Wednesday, January 25, 2006

Slippery Slope?

In the previous post, I wrote about COPA and the Government’s request for Google’s record. Some say that this might be the beginning of a slippery slope. In November, Search Engine Watch wrote about a man who was convicted of killing his wife partly because law enforcement authorities discovered that he used Google to search for “neck,” “snap,” and “hold.”

The authorities did not get that information from Google, but from the man’s ISP. Basically, everything you do on the Internet is recorded on your computer – in your cache, in your browser history, and possibly stored by your ISP. Your ISP can see pages you are requesting and may store some amount of records that you’ve requested for a specific period of time.

You know, personally I’m glad they caught this guy. The concern over the Government getting involved in combing through search records sounds familiar doesn’t it? Battelle has a post that suggests that while:

"...the government intends to use these data specifically for its COPA-related test, it's possible that the information could lead to further investigations and, perhaps, subpoenas to find out who was doing the searching. What if certain search terms indicated that people were contemplating terrorist actions or other criminal activities? Says the DOJ's Miller, "I'm assuming that if something raised alarms, we would hand it over to the proper [authorities]." Privacy advocates fear that if the government request is upheld, it will open the door to further government examination of search behavior."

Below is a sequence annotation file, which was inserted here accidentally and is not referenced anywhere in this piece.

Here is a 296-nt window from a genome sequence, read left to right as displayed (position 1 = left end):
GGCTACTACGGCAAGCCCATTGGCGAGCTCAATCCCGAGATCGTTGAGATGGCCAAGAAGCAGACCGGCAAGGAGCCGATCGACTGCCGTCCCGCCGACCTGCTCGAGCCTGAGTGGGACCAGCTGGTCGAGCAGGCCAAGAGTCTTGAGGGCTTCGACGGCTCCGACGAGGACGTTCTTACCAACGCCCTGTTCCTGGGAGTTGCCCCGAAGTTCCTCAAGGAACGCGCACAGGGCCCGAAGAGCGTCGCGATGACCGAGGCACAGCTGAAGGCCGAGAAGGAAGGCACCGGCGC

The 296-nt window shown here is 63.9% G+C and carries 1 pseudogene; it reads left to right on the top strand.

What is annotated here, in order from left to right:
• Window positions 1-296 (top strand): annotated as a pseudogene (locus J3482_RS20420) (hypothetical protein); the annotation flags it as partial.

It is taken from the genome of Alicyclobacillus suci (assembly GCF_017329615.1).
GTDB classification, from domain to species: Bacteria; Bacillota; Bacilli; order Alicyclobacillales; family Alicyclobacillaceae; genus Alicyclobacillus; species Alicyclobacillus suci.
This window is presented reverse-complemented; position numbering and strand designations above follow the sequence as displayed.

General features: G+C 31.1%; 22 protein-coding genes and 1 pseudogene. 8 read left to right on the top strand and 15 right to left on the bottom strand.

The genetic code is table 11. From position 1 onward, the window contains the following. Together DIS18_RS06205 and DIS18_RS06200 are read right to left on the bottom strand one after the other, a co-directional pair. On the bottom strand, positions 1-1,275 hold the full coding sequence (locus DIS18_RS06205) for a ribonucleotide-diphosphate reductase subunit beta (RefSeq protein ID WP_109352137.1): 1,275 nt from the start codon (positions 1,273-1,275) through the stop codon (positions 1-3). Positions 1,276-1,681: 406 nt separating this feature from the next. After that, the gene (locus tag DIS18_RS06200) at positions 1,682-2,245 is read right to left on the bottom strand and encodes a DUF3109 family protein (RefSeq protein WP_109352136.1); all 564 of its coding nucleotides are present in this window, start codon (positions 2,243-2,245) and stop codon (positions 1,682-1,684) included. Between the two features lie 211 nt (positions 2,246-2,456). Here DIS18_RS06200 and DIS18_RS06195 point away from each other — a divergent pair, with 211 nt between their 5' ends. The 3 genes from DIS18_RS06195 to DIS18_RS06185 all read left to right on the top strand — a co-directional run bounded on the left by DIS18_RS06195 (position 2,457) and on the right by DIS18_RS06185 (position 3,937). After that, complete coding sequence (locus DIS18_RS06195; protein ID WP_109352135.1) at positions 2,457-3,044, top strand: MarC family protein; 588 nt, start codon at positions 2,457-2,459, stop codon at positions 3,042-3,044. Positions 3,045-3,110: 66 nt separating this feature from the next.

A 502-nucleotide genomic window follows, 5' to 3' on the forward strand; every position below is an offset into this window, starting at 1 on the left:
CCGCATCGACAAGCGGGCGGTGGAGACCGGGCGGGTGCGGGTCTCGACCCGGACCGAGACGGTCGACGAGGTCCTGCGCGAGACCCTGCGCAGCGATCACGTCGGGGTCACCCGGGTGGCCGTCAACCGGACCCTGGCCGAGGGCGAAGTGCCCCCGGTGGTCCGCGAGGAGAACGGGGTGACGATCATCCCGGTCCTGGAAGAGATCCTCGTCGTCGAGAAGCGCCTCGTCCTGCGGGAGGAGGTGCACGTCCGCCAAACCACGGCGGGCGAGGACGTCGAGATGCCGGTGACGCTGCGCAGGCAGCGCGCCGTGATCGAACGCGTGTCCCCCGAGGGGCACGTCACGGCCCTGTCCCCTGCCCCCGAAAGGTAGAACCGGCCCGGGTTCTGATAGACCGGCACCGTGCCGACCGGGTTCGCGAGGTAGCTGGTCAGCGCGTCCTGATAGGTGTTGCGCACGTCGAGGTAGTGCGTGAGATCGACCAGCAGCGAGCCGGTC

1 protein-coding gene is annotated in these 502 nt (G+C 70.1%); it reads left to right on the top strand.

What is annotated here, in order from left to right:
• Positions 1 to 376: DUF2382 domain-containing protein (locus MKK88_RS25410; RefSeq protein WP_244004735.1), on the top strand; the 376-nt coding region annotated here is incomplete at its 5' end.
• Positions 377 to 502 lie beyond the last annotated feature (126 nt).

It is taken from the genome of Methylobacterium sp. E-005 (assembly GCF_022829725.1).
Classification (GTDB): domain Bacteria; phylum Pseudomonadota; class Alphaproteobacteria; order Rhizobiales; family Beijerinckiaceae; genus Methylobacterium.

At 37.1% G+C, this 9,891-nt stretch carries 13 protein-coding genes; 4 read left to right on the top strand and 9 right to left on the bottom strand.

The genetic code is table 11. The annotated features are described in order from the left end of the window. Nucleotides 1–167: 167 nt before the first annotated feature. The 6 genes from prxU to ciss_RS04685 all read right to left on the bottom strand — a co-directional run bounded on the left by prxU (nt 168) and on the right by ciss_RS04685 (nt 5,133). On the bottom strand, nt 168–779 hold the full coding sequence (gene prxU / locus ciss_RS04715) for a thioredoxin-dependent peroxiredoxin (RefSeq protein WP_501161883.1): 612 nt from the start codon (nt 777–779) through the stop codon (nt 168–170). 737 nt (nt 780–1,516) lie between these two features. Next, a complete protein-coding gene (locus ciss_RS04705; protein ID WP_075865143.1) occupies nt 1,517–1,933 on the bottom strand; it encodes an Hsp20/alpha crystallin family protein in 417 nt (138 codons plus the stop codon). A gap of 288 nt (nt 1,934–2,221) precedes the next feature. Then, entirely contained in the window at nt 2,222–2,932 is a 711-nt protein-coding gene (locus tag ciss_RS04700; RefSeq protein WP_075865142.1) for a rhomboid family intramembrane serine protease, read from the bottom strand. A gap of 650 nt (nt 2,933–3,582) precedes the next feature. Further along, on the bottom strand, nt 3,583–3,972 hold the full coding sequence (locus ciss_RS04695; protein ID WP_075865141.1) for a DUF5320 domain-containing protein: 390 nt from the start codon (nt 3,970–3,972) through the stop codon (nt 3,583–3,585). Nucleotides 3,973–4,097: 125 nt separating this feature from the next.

A phrase often attributed to Franklin is: "Those who would give up Essential Liberty to purchase a little Temporary Safety, deserve neither Liberty nor Safety."

What do you value more?

Categories: , ,


Post a Comment

<< Home